I grew up in Italy watching many of Sergio Leone’s spaghetti western movies set in the desolate lands of the West. This region was always on the top of my list of places to visit.

American Road Trip

Traveling through the United States is an experience that feeds your imagination in many different ways.  It is a journey through the vastness and emptiness of the valleys of the Far West where old memories can come to your mind at every direction you take.

Photography was the key driving element that led us to pick certain locations. The idea was to spend two weeks traveling in a van through the most popular national parks from California to Colorado.

We timed our destinations following the rise and the set of the sun, always trying to be in the best spot at the right moment. Obviously we were not always lucky. Due to the short time available, we could not extend the stay in the same location when the weather was not helping to get the best light.

Death Valley

We started with the incredible diversity of landscapes that Death Valley offers: giant sand dunes, never-ending salt lakes, painted hills and the darkest skies that you can witness. We were not aware we were passing through the lowest area in the United States — the roads were so straight and the perception of changing levels was basically annulled until we started to drive through the mountains of  Nevada, Arizona and Utah.

the-valley-of-fire
The Valley of Fire. Photo by Francesco Camillo.

The Valley of Fire

The Valley of Fire was our next stop, a must-see if you are close to Las Vegas. These incredible rock formations really turn red for few seconds during sunrise and sunset. You can’t miss this show, whether you are a photographer or a nature lover.

Zion-National-Park
Zion National Park. Photo by Francesco Camillo.

Zion National Park

The more we drove east, the more the topography changed. The horizon was hidden by giant mountain peaks until we got to Zion National Park, an incredible mix of grey big mountains and green forests bonded together by the majestic Virgin River that flows throughout the valley. Bear in mind this park requires several days to explore properly, but we just did not have the time.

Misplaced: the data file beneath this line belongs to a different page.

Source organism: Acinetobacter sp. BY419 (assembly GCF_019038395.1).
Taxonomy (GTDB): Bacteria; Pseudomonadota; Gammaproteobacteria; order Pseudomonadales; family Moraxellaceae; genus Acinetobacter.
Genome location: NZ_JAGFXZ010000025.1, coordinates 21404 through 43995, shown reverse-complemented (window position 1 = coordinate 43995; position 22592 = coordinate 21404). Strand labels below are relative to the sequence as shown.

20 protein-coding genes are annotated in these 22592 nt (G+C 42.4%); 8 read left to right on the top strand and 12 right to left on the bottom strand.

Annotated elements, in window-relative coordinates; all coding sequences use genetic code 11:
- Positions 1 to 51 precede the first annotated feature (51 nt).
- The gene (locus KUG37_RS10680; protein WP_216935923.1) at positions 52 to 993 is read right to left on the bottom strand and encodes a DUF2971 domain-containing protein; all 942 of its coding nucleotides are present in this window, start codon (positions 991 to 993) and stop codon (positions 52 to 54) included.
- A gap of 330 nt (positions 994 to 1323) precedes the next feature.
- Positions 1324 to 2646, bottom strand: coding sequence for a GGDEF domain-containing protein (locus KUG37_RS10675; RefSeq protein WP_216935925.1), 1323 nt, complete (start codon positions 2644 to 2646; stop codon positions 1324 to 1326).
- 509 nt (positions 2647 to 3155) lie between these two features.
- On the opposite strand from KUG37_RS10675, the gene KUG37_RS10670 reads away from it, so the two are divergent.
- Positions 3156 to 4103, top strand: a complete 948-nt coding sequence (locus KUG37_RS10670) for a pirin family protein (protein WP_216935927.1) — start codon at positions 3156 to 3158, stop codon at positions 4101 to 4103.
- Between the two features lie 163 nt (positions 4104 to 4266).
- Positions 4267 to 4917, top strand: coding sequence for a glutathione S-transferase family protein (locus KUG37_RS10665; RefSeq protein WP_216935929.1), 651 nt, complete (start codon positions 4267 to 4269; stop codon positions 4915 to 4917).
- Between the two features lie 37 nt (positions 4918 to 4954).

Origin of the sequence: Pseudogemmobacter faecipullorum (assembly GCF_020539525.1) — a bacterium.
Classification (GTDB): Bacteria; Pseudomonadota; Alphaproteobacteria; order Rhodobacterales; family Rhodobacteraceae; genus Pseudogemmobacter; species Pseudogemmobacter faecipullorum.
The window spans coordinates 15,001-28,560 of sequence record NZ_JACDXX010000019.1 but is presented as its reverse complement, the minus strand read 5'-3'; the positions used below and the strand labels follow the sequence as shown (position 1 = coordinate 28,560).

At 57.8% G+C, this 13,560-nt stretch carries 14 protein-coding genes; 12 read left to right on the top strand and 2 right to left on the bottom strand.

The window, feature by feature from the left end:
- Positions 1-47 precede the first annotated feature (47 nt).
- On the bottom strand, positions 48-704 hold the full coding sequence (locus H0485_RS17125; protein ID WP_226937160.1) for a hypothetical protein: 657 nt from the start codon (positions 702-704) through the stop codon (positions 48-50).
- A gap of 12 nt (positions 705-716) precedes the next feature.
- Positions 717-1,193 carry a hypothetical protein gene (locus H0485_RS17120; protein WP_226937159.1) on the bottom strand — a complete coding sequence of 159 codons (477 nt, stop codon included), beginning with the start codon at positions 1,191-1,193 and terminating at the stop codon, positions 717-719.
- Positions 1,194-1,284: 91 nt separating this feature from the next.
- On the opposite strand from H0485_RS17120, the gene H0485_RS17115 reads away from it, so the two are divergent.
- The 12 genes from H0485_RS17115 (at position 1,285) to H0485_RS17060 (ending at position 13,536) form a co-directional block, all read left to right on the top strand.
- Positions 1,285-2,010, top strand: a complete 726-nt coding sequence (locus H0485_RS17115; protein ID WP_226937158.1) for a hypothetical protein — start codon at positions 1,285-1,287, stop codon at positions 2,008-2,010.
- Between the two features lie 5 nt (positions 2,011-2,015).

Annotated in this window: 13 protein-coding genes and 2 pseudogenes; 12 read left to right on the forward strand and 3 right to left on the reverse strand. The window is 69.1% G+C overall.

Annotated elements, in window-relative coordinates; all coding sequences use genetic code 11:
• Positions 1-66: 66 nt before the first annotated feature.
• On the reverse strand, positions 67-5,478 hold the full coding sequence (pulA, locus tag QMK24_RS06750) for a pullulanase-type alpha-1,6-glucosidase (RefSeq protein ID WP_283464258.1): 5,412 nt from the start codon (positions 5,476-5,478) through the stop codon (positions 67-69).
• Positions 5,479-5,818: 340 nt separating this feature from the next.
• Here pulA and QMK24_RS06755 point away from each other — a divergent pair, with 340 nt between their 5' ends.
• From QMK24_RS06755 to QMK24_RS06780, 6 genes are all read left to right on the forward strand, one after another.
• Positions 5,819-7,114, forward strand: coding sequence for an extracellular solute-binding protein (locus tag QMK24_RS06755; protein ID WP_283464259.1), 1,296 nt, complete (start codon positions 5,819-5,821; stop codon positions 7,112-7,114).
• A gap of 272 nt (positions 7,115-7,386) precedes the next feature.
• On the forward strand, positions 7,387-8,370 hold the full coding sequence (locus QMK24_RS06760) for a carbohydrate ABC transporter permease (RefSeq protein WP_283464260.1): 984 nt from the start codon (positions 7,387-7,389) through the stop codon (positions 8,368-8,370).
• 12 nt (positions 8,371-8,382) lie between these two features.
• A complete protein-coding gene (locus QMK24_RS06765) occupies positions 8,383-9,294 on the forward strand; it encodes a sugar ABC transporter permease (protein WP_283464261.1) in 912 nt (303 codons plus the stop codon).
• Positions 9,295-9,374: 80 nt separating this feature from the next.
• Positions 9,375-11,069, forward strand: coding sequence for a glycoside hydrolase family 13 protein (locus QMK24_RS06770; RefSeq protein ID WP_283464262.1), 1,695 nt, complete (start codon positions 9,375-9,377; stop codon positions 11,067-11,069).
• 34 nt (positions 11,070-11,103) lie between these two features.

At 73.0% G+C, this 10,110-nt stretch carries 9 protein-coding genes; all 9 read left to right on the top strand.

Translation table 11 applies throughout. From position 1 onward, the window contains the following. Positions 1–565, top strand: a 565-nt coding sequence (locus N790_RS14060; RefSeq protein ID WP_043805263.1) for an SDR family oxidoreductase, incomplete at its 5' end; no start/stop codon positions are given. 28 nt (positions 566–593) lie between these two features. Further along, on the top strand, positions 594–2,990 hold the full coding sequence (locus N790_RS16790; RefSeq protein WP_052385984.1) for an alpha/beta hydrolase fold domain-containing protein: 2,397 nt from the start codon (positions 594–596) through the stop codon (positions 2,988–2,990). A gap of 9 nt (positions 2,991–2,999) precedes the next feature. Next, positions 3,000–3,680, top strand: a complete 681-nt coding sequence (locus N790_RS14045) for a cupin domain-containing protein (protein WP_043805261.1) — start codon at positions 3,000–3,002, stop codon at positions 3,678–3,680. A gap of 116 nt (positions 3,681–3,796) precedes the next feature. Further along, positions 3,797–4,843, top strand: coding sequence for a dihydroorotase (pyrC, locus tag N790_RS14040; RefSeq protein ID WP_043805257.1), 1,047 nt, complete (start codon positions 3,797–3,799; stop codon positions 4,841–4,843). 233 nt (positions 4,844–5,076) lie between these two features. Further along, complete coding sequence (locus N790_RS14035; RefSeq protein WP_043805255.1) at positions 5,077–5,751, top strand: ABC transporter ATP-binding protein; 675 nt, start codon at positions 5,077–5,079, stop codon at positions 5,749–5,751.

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Bryce Canyon National Park. Photo by Francesco Camillo.

Bryce Canyon

We managed to get some good shots and an early wake that put us back on the road toward Bryce Canyon. Now, this place exceeded our expectations — the last few patches of melting snow created an even more impressive panorama. It was completely covered by incredible works of art by nature called “hoodoos,” some giant stack of thin rocks that looked like they were about to fall at any moment.

The weather conditions here were pretty rough, with cold temperatures and strong winds, so we moved on to our next destination pretty quickly.

Monument-Valley
Monument Valley. Photo by Francesco Camillo.

Monument Valley

Once we arrived at Page, in Arizona, we felt we had entered the desert that made many movies famous. After a compulsory stop at Horseshoe Bend and Antelope Canyon, we finally arrived in the land of the “Buttes,” also called Monument Valley, where we were captured by another magical vibe that surrounded us. We could not stop imagining John Wayne, trotting on his horse over the plains in search of new adventures.

The landscape is so flat and so beautifully characterized by rock formations that you can try using as many lenses as you wish, pointed to the same direction, and you will always obtain a different spectacular shot.

Shiprock New Mexico. Photo by Francesco Camillo.

Shiprock Formation

The last two stops of our journey were meant to be the Arches and Canyonlands National Parks, but we decided to have a quick trip down to New Mexico to see the new Instagram-famous Shiprock formation. And the detour was worth it.

In fact, what unfolded in front of us was a 3-mile (5-kilometer) dinosaur’s spine-like rock formation terminating with a giant volcanic neck. No wonder they used this location for the new Jumanji movie!

Our trip ended in Denver after enjoying three intense days between balanced rocks and delicate arches following the Colorado River in the Canyonlands.

I must admit, these 16 days were very challenging from many aspects (logistics, distance, weather conditions and temperatures) but I would do this trip over and over again.

We explored some of the most amazing places in America and I think the main lesson we learned was to respect the fragility and vulnerability of nature.

Tourism is growing fast everywhere in the world and we need to be aware that it is so easy to alter the local ecosystems. So let’s be gentle and respect every aspect of the life of our planet.

Author bio: An internationally published photographer who specializes in lifestyle and travel photography, Camillo is an adventurer, and natural light is the key to his work. He likes to call himself an advocate of beauty which is expressed through the face of nature.

Instagram @francescocamilloph

http://francescocamilloph.com